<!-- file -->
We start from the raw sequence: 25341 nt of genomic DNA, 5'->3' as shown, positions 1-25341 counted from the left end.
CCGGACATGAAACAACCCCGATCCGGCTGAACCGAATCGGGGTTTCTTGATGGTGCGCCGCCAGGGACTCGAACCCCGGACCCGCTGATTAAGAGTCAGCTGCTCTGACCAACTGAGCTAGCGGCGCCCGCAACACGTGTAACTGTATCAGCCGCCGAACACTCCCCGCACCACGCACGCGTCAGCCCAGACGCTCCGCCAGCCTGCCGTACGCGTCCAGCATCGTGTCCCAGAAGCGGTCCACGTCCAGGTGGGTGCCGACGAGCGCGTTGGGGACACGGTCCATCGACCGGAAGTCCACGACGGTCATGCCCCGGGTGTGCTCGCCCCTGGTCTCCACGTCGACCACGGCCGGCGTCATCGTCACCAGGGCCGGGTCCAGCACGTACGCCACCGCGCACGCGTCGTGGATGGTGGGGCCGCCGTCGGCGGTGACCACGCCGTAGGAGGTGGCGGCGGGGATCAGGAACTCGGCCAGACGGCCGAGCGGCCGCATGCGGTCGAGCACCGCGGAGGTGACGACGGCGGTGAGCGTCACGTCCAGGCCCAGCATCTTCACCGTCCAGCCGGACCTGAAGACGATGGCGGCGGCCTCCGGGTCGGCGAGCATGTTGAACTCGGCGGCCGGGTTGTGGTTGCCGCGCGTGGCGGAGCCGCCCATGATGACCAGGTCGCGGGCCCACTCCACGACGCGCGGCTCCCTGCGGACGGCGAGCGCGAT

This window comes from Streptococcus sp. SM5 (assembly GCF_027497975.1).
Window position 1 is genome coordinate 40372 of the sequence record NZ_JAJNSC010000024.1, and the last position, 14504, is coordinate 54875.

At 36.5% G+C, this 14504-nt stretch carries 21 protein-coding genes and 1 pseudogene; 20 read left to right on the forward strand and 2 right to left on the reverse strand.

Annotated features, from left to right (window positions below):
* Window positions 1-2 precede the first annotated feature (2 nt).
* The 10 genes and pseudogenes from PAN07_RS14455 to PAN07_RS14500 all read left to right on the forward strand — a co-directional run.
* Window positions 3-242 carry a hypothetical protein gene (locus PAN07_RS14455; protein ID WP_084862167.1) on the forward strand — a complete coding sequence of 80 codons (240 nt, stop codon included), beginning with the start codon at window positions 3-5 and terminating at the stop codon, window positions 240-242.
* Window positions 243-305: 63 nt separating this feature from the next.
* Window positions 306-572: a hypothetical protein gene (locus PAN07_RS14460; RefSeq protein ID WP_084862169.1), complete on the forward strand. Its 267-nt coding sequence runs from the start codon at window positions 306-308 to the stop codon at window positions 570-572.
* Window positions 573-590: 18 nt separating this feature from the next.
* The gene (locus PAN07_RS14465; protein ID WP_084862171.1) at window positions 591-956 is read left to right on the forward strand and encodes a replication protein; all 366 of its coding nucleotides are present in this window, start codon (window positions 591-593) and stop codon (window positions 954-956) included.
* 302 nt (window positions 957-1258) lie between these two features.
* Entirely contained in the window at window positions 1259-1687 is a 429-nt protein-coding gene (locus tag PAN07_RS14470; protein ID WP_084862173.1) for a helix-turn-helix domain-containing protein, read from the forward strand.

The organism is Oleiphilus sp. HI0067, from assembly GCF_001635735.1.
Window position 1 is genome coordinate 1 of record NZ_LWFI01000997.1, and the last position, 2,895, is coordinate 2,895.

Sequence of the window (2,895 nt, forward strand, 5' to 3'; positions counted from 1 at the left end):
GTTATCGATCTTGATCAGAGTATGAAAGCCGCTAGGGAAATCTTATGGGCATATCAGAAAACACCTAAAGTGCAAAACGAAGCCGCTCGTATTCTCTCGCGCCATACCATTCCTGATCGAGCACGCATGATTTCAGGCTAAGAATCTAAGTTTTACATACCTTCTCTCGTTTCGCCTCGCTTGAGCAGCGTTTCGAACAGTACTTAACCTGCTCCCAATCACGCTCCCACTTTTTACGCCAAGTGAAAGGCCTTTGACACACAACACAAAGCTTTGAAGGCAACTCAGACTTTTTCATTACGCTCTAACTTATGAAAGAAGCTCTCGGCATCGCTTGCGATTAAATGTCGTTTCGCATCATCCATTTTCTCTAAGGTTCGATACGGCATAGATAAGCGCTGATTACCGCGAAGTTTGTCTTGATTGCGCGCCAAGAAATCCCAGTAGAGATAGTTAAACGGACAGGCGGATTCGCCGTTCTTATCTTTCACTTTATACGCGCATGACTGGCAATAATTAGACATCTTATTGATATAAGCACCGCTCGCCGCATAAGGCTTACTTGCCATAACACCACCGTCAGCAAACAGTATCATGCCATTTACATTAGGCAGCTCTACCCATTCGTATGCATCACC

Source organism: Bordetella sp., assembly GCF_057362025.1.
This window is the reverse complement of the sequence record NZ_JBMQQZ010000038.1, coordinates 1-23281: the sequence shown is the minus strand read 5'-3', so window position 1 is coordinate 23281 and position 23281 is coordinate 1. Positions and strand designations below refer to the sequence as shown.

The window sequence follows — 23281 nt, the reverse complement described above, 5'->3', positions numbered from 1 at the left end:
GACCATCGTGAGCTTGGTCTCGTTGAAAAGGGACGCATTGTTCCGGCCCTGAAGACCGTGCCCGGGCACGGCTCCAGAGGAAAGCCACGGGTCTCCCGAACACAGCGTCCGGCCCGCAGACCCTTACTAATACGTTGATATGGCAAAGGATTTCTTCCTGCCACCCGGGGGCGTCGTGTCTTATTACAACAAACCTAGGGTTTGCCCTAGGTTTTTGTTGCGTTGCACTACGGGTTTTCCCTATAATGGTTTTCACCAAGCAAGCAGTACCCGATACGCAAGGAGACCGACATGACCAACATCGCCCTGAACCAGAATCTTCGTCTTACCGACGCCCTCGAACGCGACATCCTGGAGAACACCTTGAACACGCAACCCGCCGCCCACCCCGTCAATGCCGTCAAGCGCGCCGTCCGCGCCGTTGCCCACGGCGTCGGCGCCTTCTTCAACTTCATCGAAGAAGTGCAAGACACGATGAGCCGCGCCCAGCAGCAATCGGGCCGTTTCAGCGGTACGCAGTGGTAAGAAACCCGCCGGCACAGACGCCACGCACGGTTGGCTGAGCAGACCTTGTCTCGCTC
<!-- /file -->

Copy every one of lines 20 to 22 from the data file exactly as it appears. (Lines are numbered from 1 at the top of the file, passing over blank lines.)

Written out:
Source organism: Bordetella sp., assembly GCF_057362025.1.
This window is the reverse complement of the sequence record NZ_JBMQQZ010000038.1, coordinates 1-23281: the sequence shown is the minus strand read 5'-3', so window position 1 is coordinate 23281 and position 23281 is coordinate 1. Positions and strand designations below refer to the sequence as shown.

The window sequence follows — 23281 nt, the reverse complement described above, 5'->3', positions numbered from 1 at the left end: